There was a bizarre twist on an all-too-familiar story in Nigeria. An irate mob of Muslim protesters set a court on fire for releasing a man, Malam Abdul Nyass, after he was accused of insulting Mohammad. The crowd demanded his death. What is a bit different is that the court was actually a Sharia court imposing Islamic law and the accused was a cleric.
Nyass is part of the Tijanniyah sect, which is represents half of the Muslim population with Sunnis representing the other half.
Nyass was accused of saying that the Tijanniyah leader was more powerful than Mohammad.
The crowd responded to the decision of the court by throwing flaming tires into the building and burning it.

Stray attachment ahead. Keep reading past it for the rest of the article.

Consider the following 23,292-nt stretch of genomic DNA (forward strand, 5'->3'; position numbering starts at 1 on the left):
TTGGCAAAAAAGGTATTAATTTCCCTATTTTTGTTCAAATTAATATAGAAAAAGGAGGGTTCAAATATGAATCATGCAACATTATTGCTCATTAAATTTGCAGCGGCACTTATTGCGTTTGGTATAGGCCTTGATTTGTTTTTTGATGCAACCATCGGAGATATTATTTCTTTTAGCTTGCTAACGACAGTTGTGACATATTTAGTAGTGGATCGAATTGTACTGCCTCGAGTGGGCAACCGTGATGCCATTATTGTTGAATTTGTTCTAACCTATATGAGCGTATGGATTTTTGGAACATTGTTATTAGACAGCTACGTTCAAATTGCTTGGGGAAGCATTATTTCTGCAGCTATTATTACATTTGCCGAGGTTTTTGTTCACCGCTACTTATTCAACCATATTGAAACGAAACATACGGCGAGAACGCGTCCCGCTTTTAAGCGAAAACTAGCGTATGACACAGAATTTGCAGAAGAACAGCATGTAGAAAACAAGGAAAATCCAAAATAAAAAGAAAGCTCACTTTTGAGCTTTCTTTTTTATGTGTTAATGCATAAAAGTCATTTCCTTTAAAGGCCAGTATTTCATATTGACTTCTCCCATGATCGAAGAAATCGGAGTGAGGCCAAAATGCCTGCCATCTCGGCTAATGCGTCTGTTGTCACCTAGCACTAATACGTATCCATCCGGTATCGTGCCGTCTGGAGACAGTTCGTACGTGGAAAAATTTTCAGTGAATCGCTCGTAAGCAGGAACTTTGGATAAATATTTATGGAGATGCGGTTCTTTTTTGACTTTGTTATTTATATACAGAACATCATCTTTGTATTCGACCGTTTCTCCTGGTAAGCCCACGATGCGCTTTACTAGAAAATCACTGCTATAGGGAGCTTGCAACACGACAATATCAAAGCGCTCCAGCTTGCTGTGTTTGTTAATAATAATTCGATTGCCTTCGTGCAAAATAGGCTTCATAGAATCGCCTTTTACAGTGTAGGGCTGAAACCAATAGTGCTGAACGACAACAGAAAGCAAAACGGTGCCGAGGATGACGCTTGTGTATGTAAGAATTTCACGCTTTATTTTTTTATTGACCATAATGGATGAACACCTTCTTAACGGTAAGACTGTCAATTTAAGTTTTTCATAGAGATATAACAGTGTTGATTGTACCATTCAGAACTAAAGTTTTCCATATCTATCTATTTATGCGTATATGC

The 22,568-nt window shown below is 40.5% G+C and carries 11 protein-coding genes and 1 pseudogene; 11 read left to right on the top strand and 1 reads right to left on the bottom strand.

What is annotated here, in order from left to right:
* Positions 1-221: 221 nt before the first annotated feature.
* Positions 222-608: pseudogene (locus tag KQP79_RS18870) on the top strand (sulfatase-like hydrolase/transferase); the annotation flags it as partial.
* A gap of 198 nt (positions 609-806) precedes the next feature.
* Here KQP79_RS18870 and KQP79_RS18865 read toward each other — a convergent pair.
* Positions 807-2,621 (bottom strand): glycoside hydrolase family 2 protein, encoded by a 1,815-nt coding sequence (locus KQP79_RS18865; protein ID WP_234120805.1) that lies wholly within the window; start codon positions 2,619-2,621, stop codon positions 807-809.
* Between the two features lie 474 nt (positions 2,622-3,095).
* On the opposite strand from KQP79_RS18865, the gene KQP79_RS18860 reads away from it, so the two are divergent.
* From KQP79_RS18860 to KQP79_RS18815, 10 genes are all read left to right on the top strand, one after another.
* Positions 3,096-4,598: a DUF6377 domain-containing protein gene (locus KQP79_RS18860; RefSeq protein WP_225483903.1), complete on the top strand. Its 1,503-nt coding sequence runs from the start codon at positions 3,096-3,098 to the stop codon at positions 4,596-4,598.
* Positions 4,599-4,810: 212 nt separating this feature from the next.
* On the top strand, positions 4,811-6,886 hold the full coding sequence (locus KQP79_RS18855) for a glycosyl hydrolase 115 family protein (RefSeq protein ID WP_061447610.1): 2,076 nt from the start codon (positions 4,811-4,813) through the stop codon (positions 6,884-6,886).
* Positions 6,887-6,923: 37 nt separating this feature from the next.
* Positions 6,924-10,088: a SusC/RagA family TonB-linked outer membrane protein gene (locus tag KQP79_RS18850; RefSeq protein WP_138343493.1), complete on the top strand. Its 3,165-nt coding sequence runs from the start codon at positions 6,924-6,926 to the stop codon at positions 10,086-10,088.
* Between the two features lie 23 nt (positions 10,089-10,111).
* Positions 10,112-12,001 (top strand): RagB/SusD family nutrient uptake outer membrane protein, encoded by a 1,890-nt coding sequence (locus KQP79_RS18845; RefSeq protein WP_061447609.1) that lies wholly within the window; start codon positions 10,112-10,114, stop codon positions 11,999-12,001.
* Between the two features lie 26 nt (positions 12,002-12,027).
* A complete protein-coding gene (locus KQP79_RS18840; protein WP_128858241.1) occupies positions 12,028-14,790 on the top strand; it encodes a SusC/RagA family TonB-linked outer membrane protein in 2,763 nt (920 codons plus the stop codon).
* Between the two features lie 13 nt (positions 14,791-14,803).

Part of the problem of embracing religious codes as a form of law is that it fuels such demands for religious and medieval retribution. It is hard to distinguish between a court that metes out Islamic justice from a mob demanding its own view of religious justice. Both are seeking to impose their faith on others in the name of some divine being. Such courts also reaffirm that virtual absence of any notion of free speech in countries imposing religious codes. The issue is not whether someone can speak against Mohammad but rather if they did and, if so, what punishment they will face under Sharia law.